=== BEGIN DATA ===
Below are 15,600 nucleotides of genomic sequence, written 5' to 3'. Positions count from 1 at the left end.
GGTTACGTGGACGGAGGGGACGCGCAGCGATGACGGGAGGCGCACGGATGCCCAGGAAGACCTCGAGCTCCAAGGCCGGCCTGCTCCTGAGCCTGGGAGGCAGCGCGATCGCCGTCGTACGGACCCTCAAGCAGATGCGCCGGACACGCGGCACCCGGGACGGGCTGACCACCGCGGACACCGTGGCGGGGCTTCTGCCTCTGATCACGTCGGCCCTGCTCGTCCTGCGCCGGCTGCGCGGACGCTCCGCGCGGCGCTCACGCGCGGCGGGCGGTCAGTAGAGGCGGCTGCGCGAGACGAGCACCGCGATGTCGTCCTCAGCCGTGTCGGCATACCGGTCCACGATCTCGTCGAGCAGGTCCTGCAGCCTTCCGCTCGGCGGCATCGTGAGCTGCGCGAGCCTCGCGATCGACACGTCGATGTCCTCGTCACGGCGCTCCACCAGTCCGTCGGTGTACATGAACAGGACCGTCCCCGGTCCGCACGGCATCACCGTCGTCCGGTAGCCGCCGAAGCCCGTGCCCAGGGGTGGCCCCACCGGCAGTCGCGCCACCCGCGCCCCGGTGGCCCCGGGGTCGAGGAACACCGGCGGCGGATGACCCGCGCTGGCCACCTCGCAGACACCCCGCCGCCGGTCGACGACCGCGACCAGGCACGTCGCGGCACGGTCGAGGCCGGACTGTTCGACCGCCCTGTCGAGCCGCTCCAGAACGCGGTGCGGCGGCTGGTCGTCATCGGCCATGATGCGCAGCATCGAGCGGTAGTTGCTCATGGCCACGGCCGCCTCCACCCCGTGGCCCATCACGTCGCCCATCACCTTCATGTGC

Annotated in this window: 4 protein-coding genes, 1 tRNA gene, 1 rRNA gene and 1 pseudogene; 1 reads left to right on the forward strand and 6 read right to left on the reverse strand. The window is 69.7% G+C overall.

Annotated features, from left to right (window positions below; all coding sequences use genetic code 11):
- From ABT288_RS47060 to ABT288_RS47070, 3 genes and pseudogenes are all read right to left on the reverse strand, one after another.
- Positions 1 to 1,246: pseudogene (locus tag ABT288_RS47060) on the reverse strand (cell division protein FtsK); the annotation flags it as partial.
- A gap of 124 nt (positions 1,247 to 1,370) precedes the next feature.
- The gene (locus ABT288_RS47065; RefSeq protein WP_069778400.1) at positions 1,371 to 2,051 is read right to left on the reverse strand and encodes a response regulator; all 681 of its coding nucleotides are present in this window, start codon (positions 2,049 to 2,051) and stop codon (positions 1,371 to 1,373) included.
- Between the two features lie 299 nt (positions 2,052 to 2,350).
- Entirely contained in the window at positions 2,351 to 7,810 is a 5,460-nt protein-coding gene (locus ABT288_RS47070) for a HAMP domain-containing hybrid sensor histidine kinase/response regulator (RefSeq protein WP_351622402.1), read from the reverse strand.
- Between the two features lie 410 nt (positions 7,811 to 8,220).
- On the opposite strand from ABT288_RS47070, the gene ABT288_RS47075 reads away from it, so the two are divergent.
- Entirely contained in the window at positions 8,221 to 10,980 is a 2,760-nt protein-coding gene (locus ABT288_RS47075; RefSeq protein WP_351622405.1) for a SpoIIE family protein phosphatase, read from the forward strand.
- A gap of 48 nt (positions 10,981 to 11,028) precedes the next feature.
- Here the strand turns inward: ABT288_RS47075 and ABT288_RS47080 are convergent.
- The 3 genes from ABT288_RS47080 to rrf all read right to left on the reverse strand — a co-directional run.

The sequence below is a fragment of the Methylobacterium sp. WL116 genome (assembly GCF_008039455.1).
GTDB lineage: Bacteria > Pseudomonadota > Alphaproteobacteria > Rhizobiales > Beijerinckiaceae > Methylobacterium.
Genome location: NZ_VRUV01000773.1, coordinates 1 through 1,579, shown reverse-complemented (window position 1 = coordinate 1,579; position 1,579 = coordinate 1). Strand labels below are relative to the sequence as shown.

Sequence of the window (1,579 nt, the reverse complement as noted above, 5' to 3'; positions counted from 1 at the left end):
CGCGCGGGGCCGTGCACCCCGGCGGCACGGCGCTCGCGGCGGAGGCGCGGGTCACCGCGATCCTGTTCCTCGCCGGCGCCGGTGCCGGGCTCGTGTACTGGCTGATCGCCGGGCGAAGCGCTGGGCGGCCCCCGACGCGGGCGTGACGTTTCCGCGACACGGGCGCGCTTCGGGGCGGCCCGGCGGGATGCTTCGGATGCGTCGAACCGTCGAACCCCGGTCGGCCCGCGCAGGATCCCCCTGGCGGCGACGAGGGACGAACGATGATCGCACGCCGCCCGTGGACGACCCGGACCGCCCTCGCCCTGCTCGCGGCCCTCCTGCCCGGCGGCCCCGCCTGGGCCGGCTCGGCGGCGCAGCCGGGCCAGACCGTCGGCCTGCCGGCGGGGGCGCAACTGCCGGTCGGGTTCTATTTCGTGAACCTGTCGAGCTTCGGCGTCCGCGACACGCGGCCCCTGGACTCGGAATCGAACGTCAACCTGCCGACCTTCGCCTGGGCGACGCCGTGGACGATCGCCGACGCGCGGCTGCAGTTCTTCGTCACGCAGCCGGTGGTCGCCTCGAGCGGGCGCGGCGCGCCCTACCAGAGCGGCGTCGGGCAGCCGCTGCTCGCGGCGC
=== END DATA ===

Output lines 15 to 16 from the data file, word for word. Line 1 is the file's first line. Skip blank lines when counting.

- Here the strand turns inward: ABT288_RS47075 and ABT288_RS47080 are convergent.
- The 3 genes from ABT288_RS47080 to rrf all read right to left on the reverse strand — a co-directional run.